At Cornell University, the Sol M. Gruner (SMG) detector group has developed and demonstrated a new type of imaging electron detector that records an image frame in 1/1000 of a second, and can detect from 1 to 1,000,000 electrons per pixel. This is 1000 times the intensity range, and 100 times the speed of conventional electron microscope image sensors.
Capture of all the transmitted electrons allows quantitative measurement of materials properties, such as internal electric and magnetic fields, which are important for use of the materials in memory and electronics applications.
At Cornell University, we developed and tested a new detector for electron microscopes that enables quantitative measurements of electric and magnetic fields from micrometers down to atomic resolution. The device is an adaptation of a solid-state x-ray detector technology we have developed over the last fifteen years, now modified to function as a high-speed, high dynamic range electron diffraction camera. Dynamic range denotes the maximum range of signals that can be detected by a pixel.
The resulting electron microscope pixel array detector records an image frame in under a millisecond, and can detect from 1 to 1,000,000 primary electrons per pixel per image frame. This is 1000 times the dynamic range, and 100 times the speed of conventional electron image sensors. These properties allow us to record the entire unsaturated diffraction pattern in scanning mode, and simultaneously capture bright field, dark field, and phase contrast information, as well as analyze the full scattering distribution, opening the way for new multichannel imaging modes. From the analysis of the spatially resolved diffraction patterns, we can extract local strains, tilts, rotations, polarity, and even electric and magnetic fields.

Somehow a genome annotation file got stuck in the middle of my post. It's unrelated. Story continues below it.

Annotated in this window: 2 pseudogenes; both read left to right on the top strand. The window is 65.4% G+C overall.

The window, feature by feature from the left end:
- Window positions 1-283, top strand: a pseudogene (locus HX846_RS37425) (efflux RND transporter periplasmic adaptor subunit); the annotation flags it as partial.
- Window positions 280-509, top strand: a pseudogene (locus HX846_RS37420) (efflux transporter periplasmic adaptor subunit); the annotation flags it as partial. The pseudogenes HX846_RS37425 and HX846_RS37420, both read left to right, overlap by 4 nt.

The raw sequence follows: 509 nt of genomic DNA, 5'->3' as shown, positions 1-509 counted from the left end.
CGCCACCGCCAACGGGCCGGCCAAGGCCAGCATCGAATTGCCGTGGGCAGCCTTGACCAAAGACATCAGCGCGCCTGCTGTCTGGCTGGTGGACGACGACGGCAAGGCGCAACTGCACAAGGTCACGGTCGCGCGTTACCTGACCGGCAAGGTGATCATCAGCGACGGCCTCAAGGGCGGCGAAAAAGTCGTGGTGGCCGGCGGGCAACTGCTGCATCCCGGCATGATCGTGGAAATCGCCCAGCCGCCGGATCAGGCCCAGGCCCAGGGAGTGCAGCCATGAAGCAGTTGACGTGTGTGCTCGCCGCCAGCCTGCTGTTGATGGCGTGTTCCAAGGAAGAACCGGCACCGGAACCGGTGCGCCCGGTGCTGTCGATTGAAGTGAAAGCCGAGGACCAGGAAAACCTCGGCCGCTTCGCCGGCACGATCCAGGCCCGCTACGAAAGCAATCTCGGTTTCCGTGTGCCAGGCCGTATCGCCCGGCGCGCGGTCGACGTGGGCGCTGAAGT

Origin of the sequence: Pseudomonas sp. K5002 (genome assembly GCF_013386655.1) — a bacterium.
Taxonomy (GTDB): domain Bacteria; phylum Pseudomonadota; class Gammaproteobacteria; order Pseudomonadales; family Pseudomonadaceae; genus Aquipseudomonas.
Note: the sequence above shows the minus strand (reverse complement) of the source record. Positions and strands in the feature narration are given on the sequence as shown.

Pixel array detector (PAD) development in SMG's lab is supported by the U.S. Department of Energy (DOE), Office of Science (SC), grant DE-FG02-10ER46693 and by the Cornell High Energy Synchrotron Source (CHESS), which is supported by the National Science Foundation (NSF) and the National Institutes of Health (NIH) National Institute of General Medical Sciences via grant DMR-1332208. The PAD architecture used was developed as an x-ray detector over the last decade and a half as a collaboration between SMG's group and Area Detector Systems Corp. (Poway, CA) under NIH grant R44 RR014613 and DOE/SC grant DE-FG02-97ER62443.
The adaptation of the x-ray PAD to the scanning transmission electron microscope (STEM) was supported by the Kavli Institute at Cornell for Nanoscale Science.
Electron microscope data acquisition (KXN, DAM) was supported by the Cornell Center for Materials Research, an NSF Materials Research Science and Engineering Center (MRSEC) under grant DMR-1120296.
Paul Fischione of Fischione Instruments provided the base annular dark field detector housing.
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